The most difficult implementation faced Java Cryptographic Extension comes in asymmetric key algorithms. The problem is to generate a key and use them after distribution. The answer to the question is to make the keys persistent as soon as they are generated in separate files. Once files for all the (public and private) keys are made, our issue gets over. Doing this is not a simple job because key generation comes from a lots of hidden packages. Attached here are examples of asymmetric key generation and their use.

Key generation Key generator

Encryption RSA Encryption

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Defining DSN on the fly in java

September 10, 2007 at 1:20 pm (Java, languages)

Talking about the traditional way of connecting to database involves.. Defining a driver making a dsn in the administrator console etc. Here is a short way in which you don’t need to worry about setting a dsn everytime project location gets shifted.

You can use the JDBC-ODBC but define your DSN “on the fly” by passing all ODBC configuration params inside the connect string:

// example for db test1.mdb, user dba, pw sql
con = DriverManager.getConnection(
"jdbc:odbc:Driver={MicroSoft Access Driver (*.mdb)};

Look out: 1 blank before (*.mdb) !!!
Don’t forget the Class.forName() before!

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New Features of JDK 1.5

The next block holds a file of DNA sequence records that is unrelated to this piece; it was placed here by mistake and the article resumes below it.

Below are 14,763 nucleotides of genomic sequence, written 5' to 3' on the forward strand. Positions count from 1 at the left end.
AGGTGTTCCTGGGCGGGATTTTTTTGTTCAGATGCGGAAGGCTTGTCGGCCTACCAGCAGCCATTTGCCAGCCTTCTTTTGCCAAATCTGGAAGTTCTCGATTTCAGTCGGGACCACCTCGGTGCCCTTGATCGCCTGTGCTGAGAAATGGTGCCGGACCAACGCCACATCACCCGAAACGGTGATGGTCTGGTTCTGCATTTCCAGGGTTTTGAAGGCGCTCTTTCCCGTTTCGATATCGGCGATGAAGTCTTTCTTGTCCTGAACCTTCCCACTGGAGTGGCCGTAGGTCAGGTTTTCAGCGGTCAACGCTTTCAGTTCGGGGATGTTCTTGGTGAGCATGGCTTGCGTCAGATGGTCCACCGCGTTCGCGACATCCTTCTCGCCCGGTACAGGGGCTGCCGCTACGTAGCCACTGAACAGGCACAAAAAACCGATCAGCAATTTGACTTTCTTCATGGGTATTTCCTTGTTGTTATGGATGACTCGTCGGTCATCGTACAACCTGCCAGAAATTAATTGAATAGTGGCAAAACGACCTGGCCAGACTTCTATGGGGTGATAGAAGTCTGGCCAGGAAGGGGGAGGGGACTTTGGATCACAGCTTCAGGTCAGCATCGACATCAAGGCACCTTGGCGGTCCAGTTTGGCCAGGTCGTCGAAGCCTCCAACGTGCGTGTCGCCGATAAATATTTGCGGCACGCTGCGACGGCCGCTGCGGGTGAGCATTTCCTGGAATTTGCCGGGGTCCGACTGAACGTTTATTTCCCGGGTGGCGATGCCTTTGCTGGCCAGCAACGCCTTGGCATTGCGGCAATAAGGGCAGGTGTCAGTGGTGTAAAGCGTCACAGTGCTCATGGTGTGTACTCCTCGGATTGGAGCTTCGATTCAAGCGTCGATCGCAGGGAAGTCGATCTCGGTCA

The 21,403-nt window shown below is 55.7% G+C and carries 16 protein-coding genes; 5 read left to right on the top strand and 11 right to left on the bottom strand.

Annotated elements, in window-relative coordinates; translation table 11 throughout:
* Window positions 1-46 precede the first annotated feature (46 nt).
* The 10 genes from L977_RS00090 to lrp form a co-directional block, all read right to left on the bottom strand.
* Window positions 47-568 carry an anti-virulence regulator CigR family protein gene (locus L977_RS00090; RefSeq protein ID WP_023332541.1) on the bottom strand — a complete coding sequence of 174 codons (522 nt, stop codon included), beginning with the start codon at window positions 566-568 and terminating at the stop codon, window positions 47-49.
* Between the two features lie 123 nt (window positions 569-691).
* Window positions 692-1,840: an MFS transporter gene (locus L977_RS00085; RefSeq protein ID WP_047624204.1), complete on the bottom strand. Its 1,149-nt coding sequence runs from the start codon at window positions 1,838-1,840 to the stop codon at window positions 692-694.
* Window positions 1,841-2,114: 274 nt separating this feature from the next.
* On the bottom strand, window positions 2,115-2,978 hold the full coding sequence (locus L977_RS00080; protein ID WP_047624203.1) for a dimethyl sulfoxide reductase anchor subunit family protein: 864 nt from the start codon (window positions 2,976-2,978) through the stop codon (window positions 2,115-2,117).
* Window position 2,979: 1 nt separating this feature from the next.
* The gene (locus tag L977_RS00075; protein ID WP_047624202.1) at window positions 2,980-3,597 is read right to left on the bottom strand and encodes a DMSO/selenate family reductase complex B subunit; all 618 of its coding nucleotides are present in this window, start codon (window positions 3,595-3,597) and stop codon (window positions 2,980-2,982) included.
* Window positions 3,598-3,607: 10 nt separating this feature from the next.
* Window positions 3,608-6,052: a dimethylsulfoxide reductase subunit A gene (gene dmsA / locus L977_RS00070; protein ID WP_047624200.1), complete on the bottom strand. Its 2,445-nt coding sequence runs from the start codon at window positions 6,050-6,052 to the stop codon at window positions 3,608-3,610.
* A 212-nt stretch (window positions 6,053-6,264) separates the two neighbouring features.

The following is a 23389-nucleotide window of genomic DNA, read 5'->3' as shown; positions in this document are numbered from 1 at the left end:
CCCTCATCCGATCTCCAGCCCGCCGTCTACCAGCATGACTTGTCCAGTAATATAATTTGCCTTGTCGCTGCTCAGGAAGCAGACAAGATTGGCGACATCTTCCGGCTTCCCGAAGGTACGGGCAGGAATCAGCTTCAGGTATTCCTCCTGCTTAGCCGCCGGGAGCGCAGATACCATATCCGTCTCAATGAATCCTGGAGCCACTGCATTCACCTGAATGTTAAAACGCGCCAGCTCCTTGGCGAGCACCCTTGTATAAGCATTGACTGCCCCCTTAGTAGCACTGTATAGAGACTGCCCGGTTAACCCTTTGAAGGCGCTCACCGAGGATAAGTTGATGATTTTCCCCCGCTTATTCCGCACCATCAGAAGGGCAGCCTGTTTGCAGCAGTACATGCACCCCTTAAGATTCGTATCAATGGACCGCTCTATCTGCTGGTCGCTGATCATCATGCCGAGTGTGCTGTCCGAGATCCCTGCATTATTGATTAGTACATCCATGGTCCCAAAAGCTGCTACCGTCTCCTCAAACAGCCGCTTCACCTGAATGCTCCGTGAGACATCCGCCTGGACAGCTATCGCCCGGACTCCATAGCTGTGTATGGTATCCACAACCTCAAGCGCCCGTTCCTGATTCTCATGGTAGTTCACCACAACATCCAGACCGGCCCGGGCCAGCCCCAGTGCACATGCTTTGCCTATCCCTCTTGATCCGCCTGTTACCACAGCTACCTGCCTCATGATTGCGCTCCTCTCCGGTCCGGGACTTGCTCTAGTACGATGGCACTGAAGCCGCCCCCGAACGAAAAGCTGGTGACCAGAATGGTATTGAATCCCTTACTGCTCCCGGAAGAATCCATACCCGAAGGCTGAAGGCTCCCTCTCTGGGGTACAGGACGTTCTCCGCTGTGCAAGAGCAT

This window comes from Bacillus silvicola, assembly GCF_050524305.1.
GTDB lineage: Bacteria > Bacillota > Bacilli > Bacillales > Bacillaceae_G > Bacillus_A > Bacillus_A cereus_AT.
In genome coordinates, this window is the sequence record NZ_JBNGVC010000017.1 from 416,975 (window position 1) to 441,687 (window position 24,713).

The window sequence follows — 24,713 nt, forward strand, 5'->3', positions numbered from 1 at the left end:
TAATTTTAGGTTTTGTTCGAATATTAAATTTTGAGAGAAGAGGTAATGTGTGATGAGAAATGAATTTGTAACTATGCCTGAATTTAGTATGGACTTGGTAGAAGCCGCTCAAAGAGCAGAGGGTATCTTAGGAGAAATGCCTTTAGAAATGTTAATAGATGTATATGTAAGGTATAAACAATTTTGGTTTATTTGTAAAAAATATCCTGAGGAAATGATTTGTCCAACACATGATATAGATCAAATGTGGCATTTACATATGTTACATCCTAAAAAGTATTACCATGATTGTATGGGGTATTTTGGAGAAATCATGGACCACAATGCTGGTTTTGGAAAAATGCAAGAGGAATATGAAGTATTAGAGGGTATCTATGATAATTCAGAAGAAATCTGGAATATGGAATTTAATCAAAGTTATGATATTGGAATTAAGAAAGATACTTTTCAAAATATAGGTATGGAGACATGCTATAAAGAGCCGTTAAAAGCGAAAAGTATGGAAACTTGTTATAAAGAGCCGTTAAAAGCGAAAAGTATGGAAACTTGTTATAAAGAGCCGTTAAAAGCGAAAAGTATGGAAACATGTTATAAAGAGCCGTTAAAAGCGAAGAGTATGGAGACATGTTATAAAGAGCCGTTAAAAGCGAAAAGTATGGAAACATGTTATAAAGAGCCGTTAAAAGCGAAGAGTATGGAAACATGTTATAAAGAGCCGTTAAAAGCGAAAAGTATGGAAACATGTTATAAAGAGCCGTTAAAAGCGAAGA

September 10, 2007 at 1:12 pm (Java, languages)

One most common question which I faced in 4/7 interviews for my campus recruitment drive was the topic of this post.

The most prolific feature that comes as an advancement over previous version is “generics and collections”. This feature allows us to come in new era of data structures. It includes enhanced packages for arraylists, vectors, linkedlists etc. and even provides a lots of support for variance in enterprise environment.

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New Features in JDK 1.5 Virtual Machine

September 10, 2007 at 1:08 pm (Compilers and Virtual Machines, Java, languages)

JDK 1.5 garbage collector comes with a unique capability called ergonomics over previous version. This gives a set of tuners or command line options for the programmer to tune the garbage collector without peeping into the code itself. This includes a lots of new profilers and type setters.

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JVM 1.5 Open Source

September 10, 2007 at 9:59 am (Compilers and Virtual Machines, Java, Uncategorized)

In the last year, I got the opportunity to work on virtual machine for java. As mentioned, it is really hard to compile the code for proceeding on to the work. The source code needs a lots of specified preinstallations for making every part of it compiled. This includes gcc, gnumake, alsa, etc. Another problem arises in getting the matching specifications available. So, the next way is to parse through the make files. (Make files hold the key to the compilation flow and specifications). The make files of deploy, comtrol and j2se modules hold the specifications callings. So, we can change the specifications as per our requirements. There is a risk of upcoming errors because of this but they are less hazardous then these..

It takes 6-8 hrs for compilation of code on a linux machine with good configuration.